The system of land tenure (that is, land ownership and labour organization) and the technological and economic conditions are not independent factors. Their concrete form is interlaced with the natural and social conditions found in each specific area.

The natural conditions not only influence the production factors- generally good and poor soil, enough precipitation, and temperatures favourable for growth and working- but also influence what types of ownership are found in an area: large farms are seldom found, for example, in regions where the soil conditions are poor and the topography is mountainous.

Even more important is the relation between the agrarian structure and the existing social conditions in the individual countries and regions. Feudal, capitalistic, and socialistic social orders result in very different conditions of land ownership, systems of labour organization, and forms of cultivation. The social system, in other words, makes up the framework within which agrarian structures can evolve. In this process the state as well as tribes, landlords, communes, and colonial powers can determine the conditions. Within the framework of social conditions, the agricultural sector's economic goals, the function land fulfils, and the political and social system play significant roles. The economic goal can vary from self sufficiency and satisfying one's needs, maintaining the farm, earning rent or interest on capital, production for the market, maximizing profits, or meeting economic plans. In doing so, land can function as a basis for earning one's livelihood, home, means of production, a commodity, an asset, annuity, power basis, or prestige object. Several functions can be combined.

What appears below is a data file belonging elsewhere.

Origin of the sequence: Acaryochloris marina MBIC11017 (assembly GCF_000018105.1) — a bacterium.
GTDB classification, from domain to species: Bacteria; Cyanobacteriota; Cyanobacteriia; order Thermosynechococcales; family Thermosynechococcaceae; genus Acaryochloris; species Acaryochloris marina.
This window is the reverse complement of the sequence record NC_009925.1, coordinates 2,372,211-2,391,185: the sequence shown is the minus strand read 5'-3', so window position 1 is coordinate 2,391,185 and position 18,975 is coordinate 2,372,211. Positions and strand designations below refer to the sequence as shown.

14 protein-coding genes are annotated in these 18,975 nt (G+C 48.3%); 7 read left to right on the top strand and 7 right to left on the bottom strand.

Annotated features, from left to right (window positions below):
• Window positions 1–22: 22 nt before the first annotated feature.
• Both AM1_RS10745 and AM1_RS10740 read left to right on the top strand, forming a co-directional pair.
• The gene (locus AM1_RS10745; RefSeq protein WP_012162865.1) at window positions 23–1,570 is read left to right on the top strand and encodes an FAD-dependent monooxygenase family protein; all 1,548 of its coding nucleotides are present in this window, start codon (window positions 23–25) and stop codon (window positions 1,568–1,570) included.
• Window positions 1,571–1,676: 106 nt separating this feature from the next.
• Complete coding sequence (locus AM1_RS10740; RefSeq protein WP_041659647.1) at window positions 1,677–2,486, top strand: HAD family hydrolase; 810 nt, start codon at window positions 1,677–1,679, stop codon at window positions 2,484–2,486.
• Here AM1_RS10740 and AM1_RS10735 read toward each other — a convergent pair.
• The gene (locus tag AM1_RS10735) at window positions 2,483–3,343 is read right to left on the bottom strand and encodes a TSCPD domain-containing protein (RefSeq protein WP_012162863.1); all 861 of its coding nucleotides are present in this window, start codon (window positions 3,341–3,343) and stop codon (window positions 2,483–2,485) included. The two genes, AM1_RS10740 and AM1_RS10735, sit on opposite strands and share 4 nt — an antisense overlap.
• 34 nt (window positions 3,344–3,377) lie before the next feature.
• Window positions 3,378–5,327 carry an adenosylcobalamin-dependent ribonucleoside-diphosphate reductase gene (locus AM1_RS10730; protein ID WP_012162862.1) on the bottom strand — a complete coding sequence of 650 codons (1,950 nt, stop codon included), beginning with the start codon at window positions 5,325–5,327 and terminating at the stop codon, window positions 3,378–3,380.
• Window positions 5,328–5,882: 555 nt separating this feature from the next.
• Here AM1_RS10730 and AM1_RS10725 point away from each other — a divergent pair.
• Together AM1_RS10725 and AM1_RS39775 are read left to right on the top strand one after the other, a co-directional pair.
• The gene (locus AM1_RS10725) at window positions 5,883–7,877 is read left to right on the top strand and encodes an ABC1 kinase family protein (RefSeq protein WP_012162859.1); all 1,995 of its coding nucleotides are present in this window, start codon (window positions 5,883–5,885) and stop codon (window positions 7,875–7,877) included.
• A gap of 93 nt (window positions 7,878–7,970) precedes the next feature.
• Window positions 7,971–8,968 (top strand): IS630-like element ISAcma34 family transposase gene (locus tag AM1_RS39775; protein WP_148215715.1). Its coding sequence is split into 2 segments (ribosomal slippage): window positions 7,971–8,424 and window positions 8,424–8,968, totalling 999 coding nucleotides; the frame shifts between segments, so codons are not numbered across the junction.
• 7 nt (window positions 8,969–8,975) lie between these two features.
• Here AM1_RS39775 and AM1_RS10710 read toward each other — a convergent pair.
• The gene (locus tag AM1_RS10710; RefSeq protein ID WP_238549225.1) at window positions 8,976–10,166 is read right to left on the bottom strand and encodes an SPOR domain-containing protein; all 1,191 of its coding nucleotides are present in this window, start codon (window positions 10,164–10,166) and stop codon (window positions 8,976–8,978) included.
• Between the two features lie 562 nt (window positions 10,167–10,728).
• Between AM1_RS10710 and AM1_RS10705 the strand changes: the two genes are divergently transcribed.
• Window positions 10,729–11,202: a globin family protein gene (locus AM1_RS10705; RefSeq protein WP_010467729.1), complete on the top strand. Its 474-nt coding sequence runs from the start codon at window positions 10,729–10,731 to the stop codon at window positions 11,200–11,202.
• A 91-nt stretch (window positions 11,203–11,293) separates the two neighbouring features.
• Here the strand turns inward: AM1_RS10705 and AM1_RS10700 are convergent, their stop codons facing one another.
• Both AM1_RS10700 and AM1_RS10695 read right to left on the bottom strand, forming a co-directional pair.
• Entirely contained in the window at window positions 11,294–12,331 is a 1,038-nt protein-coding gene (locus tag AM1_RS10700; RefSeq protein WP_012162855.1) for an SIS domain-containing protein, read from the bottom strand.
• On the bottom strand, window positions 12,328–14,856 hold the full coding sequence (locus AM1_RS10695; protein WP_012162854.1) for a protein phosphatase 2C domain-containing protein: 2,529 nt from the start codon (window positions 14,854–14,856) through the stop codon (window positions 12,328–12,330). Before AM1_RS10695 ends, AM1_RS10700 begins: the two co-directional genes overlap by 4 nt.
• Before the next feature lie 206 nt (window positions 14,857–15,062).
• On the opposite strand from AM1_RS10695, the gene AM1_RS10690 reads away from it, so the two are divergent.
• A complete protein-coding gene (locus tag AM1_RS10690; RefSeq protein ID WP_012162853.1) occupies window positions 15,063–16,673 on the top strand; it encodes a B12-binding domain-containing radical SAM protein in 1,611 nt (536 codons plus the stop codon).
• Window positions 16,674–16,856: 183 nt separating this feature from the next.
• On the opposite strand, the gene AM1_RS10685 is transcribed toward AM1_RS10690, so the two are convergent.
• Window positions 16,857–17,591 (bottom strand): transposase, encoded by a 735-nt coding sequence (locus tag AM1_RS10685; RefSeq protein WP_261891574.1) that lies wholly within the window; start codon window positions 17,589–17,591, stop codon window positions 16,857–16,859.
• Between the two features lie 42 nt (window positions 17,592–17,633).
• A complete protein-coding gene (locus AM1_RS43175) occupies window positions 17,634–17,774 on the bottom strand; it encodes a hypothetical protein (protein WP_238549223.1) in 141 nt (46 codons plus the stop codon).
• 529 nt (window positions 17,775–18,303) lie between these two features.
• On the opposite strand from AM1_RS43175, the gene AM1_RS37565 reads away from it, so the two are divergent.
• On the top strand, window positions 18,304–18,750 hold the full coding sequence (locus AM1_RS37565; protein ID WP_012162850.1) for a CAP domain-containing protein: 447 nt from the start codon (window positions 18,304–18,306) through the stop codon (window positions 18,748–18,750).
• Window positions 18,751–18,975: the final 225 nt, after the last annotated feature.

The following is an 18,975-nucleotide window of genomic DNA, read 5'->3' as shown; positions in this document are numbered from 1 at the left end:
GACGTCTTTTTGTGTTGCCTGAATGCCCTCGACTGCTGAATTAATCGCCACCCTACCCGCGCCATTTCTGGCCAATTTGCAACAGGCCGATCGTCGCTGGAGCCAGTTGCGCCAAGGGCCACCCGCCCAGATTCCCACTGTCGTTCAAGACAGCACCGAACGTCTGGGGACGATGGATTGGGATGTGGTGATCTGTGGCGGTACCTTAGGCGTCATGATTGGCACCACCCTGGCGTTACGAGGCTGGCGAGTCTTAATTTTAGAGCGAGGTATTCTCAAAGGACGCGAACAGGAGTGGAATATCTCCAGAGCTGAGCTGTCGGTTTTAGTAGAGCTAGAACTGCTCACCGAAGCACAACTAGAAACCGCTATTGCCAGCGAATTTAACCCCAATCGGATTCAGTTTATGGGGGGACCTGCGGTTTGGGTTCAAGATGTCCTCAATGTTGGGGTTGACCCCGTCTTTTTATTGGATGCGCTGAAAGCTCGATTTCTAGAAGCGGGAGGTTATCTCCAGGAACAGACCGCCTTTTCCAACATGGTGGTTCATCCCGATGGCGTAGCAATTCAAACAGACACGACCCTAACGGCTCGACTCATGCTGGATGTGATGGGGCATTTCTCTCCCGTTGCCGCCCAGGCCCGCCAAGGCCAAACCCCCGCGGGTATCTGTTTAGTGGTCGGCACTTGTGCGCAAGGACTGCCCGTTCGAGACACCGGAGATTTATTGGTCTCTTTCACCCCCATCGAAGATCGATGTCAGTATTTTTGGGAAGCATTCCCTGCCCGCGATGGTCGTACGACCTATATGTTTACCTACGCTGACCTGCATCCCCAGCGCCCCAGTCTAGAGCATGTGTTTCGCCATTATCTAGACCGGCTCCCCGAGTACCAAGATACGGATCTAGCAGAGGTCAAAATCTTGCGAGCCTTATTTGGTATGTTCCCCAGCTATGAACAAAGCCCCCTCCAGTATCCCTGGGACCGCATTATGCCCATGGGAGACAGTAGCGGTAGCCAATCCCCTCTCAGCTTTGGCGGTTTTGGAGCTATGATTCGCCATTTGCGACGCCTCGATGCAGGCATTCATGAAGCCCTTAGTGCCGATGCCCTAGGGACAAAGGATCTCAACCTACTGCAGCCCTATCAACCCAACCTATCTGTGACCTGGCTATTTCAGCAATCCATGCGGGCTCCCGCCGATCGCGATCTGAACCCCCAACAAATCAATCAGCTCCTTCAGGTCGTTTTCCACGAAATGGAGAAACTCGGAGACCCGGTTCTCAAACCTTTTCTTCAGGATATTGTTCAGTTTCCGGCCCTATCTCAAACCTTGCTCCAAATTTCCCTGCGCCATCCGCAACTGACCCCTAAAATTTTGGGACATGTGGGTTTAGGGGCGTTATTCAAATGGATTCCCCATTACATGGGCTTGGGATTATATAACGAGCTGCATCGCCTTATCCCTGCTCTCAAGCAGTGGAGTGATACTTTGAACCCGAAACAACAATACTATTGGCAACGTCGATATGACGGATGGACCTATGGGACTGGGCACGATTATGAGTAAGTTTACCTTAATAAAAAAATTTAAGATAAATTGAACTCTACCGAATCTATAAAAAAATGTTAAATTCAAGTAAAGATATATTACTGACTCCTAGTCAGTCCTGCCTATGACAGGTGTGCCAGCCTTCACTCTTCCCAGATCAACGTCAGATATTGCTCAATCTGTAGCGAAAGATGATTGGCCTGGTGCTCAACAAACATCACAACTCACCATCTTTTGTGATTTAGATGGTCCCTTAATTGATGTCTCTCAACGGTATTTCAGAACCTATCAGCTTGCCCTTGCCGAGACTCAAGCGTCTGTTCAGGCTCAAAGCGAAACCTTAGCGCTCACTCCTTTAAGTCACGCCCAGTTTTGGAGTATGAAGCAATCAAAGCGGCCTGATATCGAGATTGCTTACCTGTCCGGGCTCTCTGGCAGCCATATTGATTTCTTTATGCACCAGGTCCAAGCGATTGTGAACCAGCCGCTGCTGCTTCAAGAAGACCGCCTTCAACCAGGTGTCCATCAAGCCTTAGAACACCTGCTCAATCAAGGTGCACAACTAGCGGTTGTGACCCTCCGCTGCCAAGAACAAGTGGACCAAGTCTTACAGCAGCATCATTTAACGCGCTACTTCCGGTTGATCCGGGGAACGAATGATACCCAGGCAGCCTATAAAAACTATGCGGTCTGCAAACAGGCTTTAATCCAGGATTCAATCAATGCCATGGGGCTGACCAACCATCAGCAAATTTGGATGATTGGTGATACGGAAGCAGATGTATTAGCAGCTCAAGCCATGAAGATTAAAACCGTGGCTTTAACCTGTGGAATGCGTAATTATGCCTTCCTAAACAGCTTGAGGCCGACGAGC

The above mentioned factors are not independent, but rather are embedded within a system; that is, a change in any factor results in a change in all of the other factors. The term"agrarian system" bas been coined in order to conceptualize this complex system. The "agrarian system" consists of the "institutional, economic, socio-organizational, and ethical patterns found in the agricultural sector and rural areas that are oriented towards the superordinate economic and social system" (RÖHM)

The following brief summary of the most important agrarian systems is by no means exhaustive and stresses in particular the most significant agrarian systems found in the developing countries.